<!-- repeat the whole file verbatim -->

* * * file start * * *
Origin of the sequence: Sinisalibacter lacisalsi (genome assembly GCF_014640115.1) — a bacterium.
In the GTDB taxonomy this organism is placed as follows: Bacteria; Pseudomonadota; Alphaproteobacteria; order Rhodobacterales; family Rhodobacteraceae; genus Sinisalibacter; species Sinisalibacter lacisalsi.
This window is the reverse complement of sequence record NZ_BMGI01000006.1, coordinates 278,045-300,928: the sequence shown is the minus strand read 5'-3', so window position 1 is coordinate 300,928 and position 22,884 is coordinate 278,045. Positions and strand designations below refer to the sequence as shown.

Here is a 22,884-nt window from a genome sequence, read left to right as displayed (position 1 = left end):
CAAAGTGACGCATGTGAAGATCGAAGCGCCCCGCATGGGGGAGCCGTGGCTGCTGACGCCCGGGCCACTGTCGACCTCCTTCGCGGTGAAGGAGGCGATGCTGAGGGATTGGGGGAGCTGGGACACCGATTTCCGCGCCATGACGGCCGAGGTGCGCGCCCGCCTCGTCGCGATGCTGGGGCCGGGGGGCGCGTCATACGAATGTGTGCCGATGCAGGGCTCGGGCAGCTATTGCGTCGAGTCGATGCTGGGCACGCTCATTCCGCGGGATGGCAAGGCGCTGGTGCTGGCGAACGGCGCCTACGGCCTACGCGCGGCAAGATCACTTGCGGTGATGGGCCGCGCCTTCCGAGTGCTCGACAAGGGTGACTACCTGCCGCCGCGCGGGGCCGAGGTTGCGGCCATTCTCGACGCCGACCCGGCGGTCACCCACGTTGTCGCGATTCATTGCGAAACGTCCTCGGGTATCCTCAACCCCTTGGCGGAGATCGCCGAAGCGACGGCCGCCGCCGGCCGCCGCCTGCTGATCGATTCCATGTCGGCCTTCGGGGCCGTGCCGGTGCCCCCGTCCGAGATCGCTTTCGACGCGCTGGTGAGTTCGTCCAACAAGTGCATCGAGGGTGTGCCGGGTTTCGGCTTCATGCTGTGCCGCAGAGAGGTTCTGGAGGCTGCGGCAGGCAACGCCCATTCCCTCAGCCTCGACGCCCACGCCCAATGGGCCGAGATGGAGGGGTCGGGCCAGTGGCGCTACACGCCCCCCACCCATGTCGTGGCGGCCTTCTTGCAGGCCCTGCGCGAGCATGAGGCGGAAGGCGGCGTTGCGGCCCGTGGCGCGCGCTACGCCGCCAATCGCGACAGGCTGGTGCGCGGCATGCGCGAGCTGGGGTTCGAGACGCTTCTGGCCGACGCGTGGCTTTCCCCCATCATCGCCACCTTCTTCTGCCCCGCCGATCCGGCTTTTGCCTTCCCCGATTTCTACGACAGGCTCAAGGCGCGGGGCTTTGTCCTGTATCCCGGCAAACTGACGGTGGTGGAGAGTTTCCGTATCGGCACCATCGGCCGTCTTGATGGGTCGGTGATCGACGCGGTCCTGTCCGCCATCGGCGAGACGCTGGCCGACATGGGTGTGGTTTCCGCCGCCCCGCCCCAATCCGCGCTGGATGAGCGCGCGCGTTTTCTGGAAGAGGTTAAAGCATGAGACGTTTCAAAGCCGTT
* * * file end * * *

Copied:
Origin of the sequence: Sinisalibacter lacisalsi (genome assembly GCF_014640115.1) — a bacterium.
In the GTDB taxonomy this organism is placed as follows: Bacteria; Pseudomonadota; Alphaproteobacteria; order Rhodobacterales; family Rhodobacteraceae; genus Sinisalibacter; species Sinisalibacter lacisalsi.
This window is the reverse complement of sequence record NZ_BMGI01000006.1, coordinates 278,045-300,928: the sequence shown is the minus strand read 5'-3', so window position 1 is coordinate 300,928 and position 22,884 is coordinate 278,045. Positions and strand designations below refer to the sequence as shown.

Here is a 22,884-nt window from a genome sequence, read left to right as displayed (position 1 = left end):
CAAAGTGACGCATGTGAAGATCGAAGCGCCCCGCATGGGGGAGCCGTGGCTGCTGACGCCCGGGCCACTGTCGACCTCCTTCGCGGTGAAGGAGGCGATGCTGAGGGATTGGGGGAGCTGGGACACCGATTTCCGCGCCATGACGGCCGAGGTGCGCGCCCGCCTCGTCGCGATGCTGGGGCCGGGGGGCGCGTCATACGAATGTGTGCCGATGCAGGGCTCGGGCAGCTATTGCGTCGAGTCGATGCTGGGCACGCTCATTCCGCGGGATGGCAAGGCGCTGGTGCTGGCGAACGGCGCCTACGGCCTACGCGCGGCAAGATCACTTGCGGTGATGGGCCGCGCCTTCCGAGTGCTCGACAAGGGTGACTACCTGCCGCCGCGCGGGGCCGAGGTTGCGGCCATTCTCGACGCCGACCCGGCGGTCACCCACGTTGTCGCGATTCATTGCGAAACGTCCTCGGGTATCCTCAACCCCTTGGCGGAGATCGCCGAAGCGACGGCCGCCGCCGGCCGCCGCCTGCTGATCGATTCCATGTCGGCCTTCGGGGCCGTGCCGGTGCCCCCGTCCGAGATCGCTTTCGACGCGCTGGTGAGTTCGTCCAACAAGTGCATCGAGGGTGTGCCGGGTTTCGGCTTCATGCTGTGCCGCAGAGAGGTTCTGGAGGCTGCGGCAGGCAACGCCCATTCCCTCAGCCTCGACGCCCACGCCCAATGGGCCGAGATGGAGGGGTCGGGCCAGTGGCGCTACACGCCCCCCACCCATGTCGTGGCGGCCTTCTTGCAGGCCCTGCGCGAGCATGAGGCGGAAGGCGGCGTTGCGGCCCGTGGCGCGCGCTACGCCGCCAATCGCGACAGGCTGGTGCGCGGCATGCGCGAGCTGGGGTTCGAGACGCTTCTGGCCGACGCGTGGCTTTCCCCCATCATCGCCACCTTCTTCTGCCCCGCCGATCCGGCTTTTGCCTTCCCCGATTTCTACGACAGGCTCAAGGCGCGGGGCTTTGTCCTGTATCCCGGCAAACTGACGGTGGTGGAGAGTTTCCGTATCGGCACCATCGGCCGTCTTGATGGGTCGGTGATCGACGCGGTCCTGTCCGCCATCGGCGAGACGCTGGCCGACATGGGTGTGGTTTCCGCCGCCCCGCCCCAATCCGCGCTGGATGAGCGCGCGCGTTTTCTGGAAGAGGTTAAAGCATGAGACGTTTCAAAGCCGTT